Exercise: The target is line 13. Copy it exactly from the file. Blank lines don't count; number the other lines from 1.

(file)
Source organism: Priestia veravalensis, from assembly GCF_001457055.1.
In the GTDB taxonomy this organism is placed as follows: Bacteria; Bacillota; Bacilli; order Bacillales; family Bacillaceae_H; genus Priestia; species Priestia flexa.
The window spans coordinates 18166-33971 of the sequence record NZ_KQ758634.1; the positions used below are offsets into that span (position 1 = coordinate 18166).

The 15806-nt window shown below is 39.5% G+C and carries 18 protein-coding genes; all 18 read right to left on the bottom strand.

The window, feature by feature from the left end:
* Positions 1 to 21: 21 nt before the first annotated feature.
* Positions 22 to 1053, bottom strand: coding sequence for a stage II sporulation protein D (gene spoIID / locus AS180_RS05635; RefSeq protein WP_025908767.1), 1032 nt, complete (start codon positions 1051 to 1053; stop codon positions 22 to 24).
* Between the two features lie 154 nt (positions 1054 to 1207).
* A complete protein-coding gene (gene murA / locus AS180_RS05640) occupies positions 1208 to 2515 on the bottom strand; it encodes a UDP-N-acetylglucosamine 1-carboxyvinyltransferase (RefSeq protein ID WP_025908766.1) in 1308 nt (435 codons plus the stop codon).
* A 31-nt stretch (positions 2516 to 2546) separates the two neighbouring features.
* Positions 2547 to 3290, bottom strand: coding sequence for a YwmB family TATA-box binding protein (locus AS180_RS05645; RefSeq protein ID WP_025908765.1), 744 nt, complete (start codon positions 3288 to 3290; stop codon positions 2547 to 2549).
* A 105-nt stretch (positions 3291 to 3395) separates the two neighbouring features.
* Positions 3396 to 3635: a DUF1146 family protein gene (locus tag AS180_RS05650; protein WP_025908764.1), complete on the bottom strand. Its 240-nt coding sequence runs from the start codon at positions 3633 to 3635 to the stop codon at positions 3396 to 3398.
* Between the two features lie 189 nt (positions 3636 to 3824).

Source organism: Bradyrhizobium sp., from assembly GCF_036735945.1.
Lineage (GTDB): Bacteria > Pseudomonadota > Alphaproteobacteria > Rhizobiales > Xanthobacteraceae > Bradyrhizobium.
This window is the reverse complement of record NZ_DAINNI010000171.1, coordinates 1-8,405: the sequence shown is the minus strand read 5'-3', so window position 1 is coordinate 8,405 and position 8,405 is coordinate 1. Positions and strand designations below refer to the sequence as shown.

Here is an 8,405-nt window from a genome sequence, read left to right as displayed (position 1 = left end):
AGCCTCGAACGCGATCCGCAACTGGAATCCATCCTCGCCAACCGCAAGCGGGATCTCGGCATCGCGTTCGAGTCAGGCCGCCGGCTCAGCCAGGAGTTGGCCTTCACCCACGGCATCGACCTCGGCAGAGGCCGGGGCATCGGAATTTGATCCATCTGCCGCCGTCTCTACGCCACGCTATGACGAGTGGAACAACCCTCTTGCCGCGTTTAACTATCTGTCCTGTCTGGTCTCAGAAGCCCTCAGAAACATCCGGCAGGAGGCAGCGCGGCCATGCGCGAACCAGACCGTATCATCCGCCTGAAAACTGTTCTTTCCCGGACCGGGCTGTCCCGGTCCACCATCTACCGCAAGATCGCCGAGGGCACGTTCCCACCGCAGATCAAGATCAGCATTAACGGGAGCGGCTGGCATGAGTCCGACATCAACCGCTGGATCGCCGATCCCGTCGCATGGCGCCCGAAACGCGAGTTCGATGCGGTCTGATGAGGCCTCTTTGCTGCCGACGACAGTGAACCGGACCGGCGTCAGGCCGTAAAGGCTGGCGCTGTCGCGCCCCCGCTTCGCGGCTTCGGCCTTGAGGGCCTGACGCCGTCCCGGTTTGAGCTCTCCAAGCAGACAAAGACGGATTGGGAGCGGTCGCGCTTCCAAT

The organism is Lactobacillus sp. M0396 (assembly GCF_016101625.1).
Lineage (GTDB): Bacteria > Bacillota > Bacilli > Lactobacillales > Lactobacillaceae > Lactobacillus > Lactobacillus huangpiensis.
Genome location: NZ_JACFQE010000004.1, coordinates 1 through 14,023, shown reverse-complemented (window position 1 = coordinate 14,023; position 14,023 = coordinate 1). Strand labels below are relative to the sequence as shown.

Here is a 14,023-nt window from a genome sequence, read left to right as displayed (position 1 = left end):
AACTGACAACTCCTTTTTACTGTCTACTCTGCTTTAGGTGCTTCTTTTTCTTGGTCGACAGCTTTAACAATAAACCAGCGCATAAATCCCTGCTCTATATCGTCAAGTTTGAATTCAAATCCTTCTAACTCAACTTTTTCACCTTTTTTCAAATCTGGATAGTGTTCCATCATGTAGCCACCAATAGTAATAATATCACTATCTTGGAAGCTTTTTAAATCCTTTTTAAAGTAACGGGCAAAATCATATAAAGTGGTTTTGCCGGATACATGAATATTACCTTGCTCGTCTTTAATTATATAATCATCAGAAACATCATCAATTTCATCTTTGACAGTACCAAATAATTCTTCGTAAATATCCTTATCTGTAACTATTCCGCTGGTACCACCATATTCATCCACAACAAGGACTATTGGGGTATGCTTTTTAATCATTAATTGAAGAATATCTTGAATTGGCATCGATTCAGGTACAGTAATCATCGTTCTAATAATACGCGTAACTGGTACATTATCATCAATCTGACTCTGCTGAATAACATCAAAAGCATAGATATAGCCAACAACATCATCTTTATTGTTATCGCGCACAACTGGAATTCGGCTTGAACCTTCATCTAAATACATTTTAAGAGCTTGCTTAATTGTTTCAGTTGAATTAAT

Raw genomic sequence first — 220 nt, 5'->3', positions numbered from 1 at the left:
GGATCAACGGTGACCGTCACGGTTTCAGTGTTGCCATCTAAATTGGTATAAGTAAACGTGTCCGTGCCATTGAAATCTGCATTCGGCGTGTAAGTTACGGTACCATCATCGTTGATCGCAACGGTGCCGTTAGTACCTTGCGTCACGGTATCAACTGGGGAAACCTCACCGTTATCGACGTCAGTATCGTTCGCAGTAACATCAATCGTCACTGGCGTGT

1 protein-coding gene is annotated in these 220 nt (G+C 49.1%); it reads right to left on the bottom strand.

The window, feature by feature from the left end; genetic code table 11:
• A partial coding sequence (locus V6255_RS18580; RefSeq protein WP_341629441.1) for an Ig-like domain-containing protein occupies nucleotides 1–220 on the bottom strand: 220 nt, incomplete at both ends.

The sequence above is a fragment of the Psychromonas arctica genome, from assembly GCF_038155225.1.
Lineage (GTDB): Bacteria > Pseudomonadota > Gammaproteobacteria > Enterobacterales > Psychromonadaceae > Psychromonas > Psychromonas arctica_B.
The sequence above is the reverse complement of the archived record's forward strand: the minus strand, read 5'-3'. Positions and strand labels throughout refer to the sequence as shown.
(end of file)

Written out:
* Positions 3396 to 3635: a DUF1146 family protein gene (locus tag AS180_RS05650; protein WP_025908764.1), complete on the bottom strand. Its 240-nt coding sequence runs from the start codon at positions 3633 to 3635 to the stop codon at positions 3396 to 3398.